Cities can create locally controlled jobs and local wealth retention by lowering permitting fees and granting priority business licenses and zoning approval to projects that a) demonstrate that they will create opportunities for a large number of start-up enterprises, b) are cooperatively owned, or c) will be predominantly owned by a broad range of local community members. Any business that is owned by a broad range of local community members – either through a cooperative model or through local crowdfunding and direct public offerings – guarantees that the profits of the business will spread throughout the city and re-circulate locally. Shared workspaces, kitchens, and machine shops enrich a city by giving residents low-cost access to space and equipment for prototyping new products or services, short-term projects, or ongoing day-to-day work.
San Diego, CA – Market Creek Plaza is a model for community-owned commercial spaces. On the surface, Market Creek Plaza may look like most shopping malls; yet, the primary shareholders of the mall are a local non-profit and individual members of the local community. When the mall was developed, 50,000 shares were offered to local community members at $10 per share.102 It is not clear whether the city of San Diego took into account community-ownership when granting approvals for this development; however, we recommend that cities prioritize permitting for similar community-owned and locally crowdfunded developments.
3. USE IDLE COMMERCIAL SPACES FOR COMMUNITY BENEFIT
We recommend that cities facilitate the temporary use of empty commercial spaces by offering incentives for temporary leases and by penalizing property owners and banks for allowing spaces to remain vacant.
Lowering barriers to temporary uses allows small and start-up businesses to test their products and services without assuming the large financial burden of a long-term lease.
Newcastle, Australia – A community group has helped breathe new life into this Australian city’s downtown, which had been left largely vacant after big employers left town. The group negotiates flexible arrangements between property owners with vacant spaces and community members and artists who have ideas for these spaces, but no financial resources to rent them in a formal sense. The result has fostered economic opportunity, creativity, and collaboration for the city’s businesses, artists, entrepreneurs, and property owners.103 We recommend that city governments take on similar intermediary roles in negotiating and incentivizing such leases.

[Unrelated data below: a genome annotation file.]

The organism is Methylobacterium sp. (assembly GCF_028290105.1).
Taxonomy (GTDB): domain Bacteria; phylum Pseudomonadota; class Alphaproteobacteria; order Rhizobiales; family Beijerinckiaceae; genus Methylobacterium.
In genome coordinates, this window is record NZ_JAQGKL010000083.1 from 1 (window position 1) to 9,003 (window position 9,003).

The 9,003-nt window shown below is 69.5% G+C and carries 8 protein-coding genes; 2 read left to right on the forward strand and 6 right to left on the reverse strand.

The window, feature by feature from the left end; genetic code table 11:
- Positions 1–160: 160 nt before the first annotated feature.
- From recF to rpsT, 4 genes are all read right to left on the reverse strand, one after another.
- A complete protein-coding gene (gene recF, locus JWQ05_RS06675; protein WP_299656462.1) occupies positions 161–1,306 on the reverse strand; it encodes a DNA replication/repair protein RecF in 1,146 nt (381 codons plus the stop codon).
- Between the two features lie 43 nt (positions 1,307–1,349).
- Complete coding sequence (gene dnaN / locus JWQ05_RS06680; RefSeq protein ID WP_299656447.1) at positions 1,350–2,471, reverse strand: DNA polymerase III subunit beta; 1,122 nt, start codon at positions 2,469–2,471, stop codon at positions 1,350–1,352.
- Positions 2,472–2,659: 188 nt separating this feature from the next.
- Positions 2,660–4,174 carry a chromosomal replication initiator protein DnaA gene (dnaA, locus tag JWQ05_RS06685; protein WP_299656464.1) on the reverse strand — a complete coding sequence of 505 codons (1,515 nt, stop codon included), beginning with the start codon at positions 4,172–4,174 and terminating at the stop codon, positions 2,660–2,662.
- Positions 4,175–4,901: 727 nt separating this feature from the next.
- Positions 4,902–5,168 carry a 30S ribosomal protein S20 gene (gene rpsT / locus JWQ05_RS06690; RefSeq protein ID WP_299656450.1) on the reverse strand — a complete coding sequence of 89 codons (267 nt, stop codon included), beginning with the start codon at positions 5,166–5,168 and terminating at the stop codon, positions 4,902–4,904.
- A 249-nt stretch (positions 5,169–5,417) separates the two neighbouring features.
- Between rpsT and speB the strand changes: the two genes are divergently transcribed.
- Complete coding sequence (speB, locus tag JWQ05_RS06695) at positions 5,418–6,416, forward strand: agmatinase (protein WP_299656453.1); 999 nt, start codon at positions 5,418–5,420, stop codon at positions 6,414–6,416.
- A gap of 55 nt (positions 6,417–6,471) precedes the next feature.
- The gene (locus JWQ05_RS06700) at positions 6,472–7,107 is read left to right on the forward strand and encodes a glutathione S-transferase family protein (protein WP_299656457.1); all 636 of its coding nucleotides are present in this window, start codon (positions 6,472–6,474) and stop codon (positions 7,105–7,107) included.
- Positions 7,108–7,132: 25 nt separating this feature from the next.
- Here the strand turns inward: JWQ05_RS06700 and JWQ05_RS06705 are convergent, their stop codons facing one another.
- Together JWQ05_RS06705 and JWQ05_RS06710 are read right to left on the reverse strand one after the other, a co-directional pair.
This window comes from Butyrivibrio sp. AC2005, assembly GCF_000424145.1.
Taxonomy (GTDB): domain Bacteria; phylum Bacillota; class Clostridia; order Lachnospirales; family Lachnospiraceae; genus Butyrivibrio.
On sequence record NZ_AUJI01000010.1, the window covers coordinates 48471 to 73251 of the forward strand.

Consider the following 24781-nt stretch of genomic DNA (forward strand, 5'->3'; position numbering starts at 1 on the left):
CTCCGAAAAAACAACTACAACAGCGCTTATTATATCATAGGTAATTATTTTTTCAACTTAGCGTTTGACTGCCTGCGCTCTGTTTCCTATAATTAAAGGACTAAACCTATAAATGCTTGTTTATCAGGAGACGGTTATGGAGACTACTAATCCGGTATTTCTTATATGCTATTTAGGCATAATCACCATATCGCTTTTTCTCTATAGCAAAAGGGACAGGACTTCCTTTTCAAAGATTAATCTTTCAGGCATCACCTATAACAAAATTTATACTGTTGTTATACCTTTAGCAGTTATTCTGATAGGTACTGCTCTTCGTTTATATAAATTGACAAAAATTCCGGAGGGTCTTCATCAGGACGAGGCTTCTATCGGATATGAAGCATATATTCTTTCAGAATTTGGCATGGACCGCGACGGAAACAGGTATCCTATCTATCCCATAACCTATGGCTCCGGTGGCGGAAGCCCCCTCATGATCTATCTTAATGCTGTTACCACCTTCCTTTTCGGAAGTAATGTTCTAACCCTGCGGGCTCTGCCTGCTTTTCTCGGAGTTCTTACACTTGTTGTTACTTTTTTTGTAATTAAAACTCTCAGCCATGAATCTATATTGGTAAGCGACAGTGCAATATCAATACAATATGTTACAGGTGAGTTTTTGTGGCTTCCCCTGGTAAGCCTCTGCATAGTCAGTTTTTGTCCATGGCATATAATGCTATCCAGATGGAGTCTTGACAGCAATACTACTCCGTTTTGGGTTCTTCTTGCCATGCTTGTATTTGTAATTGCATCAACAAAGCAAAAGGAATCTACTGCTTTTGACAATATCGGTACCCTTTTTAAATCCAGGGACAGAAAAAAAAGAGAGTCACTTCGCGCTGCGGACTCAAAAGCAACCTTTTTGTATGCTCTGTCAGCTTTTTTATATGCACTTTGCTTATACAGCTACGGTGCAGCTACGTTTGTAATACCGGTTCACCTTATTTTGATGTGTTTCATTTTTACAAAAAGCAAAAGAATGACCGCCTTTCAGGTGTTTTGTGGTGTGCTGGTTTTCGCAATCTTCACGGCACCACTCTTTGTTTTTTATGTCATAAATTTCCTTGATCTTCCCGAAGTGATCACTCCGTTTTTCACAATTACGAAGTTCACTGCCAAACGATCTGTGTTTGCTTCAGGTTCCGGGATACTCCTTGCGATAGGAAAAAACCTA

Richmond, CA – In 2008, the City Council passed the Foreclosure Fine Ordinance, which fines banks $1,000 a day for vacant properties with code violations. The law, which aims to reduce the blight from foreclosed properties, also brought in about $780,000 for the city last fiscal year.104 Similarly, we recommend that cities impose fines on banks or other property owners that allow commercial spaces to sit empty. By creating a disincentive for waste, cities thereby create an incentive for property owners to share their spaces with community groups or small enterprises.
4. ASSIST COOPERATIVES THROUGH CITY ECONOMIC DEVELOPMENT DEPARTMENTS
We recommend that cities equip economic development departments with the knowledge and resources to support cooperatives and other community enterprises.
Like all new businesses, cooperatives and community enterprises need considerable technical assistance before they begin, particularly during their infancy. Unfortunately, most economic and small business development departments are largely uninformed about cooperatives and can offer little assistance.
City staff should be able to identify the appropriate type of cooperative model (worker, producer, or consumer cooperatives) for various enterprise concepts, and then be prepared to provide advice about structure and assistance in identifying and securing funding. At a minimum, staff should be prepared to connect aspiring entrepreneurs to outside organizations that provide technical assistance to new co-ops.105 In addition, economic development departments can be particularly helpful with “conversions,” the process by which retiring small business owners can pass their businesses on to employees.
Cleveland, Ohio – The Evergreen Cooperatives in Cleveland’s low-income neighborhoods are models in urban wealth building. They provide services to anchor institutions, like local hospitals and universities, and include a green industrial laundry, a solar installation firm, and the largest urban greenhouse in the US. The Mayor’s Office connected the Cleveland Foundation and other Evergreen partners to Cleveland’s Department of Economic Development for help finding innovative sources of funding. The city’s Sustainability Office helped identify energy incentives like Solar Tax Credits. The support of these departments was key to accessing the financing necessary to launch Evergreen.